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Digital economy to contribute 7% of Australia’s GDP

Besides improving living standards, digital technologies could also lead to a resurgence of manufacturing in Australia

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Australia will achieve the prosperity and wage increases it seeks only by driving deeper adoption of digital technologies among businesses and the public sector, according to a top government official.

Speaking at the launch of the Digital Pulse report for 2017 by the Australian Computer Society (ACS), Angus Taylor, assistant minister for cities and digital transformation, said the country’s digital economy would be worth A$139bn (US$104bn) by 2020, accounting for 7% of gross domestic product (GDP).

Taylor said digital technologies remained crucial to the government’s agenda, with more than 600,000 people now employed in the infocom sector.

The ACS has a list of 13 policy recommendations, including strengthening Australia’s cyber security capabilities, which it believes are important for Australia to be a digitally prosperous nation.

Now in its third year, the ACS’s Digital Pulse report provides interesting data on trends. “For the first time, we have very clear statistics that the digital economy is contributing hugely to Australia,” said ACS president Anthony Wong.

Based on new economic modelling, the report noted that each Australian will be better off by A$4,663 (in 2016 dollars) thanks to the adoption of technology that not only improves workforce productivity and quality of products and services, but also reduces prices.

The digital economy is currently contributing A$79bn to Australia’s GDP, according to John O’Mahony, a partner at Deloitte Access Economics, which prepared the report for the ACS.

O’Mahony said that although the higher living standards expected from digital adoption would be about half of that delivered by the last mining boom, digital transformation was here to stay, and not just part of an economic cycle.

“We are in the middle of a digital boom in Australia, but it is somewhat of an invisible boom compared to the mining boom,” he said, adding that improvements in living standards must be visible to the average Australian, or continued investment in technology might be challenging to sell politically.

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O’Mahony called for continued IT investment, not least by the government itself. “There have been a few high-profile disasters in the last 12 to 24 months, but the government has to be brave,” he said. “To go slow because of the census and robo-debt is not the answer.” He was referring to the failure of Australia’s online census system last August and the error-riddled Centrelink automated debt recovery system.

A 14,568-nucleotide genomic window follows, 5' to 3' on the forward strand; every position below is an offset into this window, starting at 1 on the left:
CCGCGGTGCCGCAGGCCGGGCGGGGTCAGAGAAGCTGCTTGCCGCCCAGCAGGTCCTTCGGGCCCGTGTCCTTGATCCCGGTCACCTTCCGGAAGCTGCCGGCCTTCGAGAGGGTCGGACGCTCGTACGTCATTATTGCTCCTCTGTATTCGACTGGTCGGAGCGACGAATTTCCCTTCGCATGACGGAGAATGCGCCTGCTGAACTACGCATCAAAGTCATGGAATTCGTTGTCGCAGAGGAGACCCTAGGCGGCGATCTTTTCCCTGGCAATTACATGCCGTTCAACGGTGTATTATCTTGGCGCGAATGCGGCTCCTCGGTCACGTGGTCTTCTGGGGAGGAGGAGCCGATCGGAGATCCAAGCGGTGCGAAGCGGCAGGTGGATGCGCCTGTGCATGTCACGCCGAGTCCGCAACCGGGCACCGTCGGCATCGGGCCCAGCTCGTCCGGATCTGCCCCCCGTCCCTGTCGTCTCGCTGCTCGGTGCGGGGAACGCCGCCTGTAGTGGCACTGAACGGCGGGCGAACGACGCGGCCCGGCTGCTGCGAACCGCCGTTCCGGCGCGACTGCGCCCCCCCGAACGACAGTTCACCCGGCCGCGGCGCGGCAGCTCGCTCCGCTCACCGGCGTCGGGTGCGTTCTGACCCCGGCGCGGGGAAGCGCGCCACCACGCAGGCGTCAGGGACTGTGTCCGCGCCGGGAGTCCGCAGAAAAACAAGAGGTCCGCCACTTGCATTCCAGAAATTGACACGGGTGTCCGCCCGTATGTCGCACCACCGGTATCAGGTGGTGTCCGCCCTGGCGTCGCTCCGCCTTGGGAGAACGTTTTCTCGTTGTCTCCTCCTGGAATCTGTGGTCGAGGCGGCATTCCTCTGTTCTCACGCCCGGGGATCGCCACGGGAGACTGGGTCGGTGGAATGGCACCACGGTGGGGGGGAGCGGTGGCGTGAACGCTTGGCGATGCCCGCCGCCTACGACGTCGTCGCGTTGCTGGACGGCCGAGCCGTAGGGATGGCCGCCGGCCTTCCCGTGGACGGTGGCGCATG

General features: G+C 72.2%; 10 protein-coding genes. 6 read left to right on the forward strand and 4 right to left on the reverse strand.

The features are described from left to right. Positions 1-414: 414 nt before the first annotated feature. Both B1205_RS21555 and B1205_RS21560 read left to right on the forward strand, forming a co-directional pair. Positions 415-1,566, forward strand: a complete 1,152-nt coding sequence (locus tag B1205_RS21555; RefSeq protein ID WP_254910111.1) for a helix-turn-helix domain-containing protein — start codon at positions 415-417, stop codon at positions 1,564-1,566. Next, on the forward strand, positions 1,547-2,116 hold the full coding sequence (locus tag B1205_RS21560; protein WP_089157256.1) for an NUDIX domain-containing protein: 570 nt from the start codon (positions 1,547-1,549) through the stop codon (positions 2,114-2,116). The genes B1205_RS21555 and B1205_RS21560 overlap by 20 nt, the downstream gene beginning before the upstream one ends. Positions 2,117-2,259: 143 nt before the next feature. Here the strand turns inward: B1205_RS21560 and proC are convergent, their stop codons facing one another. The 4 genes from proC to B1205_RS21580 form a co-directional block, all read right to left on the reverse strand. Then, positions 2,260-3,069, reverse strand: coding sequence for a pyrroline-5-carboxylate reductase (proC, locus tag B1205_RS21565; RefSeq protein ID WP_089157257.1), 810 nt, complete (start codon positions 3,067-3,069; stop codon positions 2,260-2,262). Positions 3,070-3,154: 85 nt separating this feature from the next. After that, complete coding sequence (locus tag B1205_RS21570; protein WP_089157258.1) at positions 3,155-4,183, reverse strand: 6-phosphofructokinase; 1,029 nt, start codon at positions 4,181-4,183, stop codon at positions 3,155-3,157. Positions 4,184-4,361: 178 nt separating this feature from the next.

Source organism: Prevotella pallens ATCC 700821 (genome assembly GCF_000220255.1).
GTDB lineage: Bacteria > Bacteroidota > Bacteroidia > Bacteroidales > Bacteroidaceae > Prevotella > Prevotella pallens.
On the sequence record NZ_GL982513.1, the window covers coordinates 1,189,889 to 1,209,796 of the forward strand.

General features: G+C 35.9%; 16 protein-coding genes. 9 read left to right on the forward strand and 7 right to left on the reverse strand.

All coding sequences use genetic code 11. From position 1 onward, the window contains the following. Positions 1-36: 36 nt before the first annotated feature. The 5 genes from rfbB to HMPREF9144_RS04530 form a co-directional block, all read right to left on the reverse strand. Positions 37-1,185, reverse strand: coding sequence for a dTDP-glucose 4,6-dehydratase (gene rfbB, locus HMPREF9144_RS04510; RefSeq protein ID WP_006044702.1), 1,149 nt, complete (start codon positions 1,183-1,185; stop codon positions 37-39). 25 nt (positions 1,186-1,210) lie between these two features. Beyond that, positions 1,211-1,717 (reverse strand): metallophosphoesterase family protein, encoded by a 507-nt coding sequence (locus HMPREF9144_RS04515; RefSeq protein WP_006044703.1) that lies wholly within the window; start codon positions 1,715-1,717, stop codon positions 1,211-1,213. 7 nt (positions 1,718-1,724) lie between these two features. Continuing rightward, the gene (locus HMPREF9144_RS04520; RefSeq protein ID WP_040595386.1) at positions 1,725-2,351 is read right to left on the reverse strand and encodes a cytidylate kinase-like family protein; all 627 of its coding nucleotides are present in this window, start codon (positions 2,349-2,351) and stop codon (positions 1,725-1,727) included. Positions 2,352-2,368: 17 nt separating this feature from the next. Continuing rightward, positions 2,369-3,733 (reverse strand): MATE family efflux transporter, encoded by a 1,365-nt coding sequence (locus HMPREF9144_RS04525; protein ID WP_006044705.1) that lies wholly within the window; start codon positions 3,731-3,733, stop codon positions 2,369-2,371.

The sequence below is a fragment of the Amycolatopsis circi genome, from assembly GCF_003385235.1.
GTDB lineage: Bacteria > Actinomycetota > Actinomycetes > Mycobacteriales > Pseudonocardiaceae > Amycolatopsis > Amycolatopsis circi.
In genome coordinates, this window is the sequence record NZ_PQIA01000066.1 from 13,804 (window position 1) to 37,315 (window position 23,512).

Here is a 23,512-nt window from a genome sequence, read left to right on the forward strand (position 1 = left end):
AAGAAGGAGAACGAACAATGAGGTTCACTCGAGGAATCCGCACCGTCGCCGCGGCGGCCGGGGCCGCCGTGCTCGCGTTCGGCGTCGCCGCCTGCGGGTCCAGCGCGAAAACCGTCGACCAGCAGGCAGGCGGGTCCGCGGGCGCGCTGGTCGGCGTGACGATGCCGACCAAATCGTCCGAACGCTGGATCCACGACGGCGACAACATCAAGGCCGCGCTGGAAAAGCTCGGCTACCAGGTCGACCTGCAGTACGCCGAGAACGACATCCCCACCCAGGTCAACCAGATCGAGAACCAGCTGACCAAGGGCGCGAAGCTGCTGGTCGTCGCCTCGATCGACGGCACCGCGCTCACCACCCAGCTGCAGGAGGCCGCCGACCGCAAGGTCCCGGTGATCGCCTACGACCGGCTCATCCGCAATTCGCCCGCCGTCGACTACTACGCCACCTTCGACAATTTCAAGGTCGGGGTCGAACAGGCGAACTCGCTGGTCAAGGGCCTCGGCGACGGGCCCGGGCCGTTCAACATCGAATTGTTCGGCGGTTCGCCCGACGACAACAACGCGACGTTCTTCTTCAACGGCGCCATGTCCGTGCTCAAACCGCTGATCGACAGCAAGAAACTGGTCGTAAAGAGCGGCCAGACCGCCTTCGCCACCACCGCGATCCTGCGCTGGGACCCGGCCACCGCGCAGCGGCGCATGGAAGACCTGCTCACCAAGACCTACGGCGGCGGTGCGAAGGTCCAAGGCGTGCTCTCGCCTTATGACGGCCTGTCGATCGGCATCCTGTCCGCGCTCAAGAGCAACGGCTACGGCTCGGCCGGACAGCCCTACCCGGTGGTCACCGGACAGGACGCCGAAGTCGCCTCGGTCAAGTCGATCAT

The Australian Information Industry Association (AIIA), which represents the country’s technology industry, welcomed the ACS report, saying it largely aligned with what the industry was seeking.

AIIA CEO Rob Fitzpatrick said: “As always, the issue is about execution. What are the few things we need to focus on that will really shift the needle? The AIIA continues to work with the government to translate policy objectives into real, tangible actions.”

Fitzpatrick said these efforts were currently centred on R&D tax incentive, using procurement reform to promote digital government, cyber security and the 457 visa reforms.

The report also identified technologies that would benefit Australia the most: artificial intelligence and machine learning, 3D printing and additive manufacturing, blockchain, genomics, the internet of things, robotics, drones, self-driving cars, virtual and augmented reality, and wearables.

Telsyte analyst Rodney Gedda called for enterprises in all sectors to take better advantage of emerging technologies, which could have “surprising results” for Australia, even leading to a resurgence of the manufacturing industry or innovation in waste disposal.

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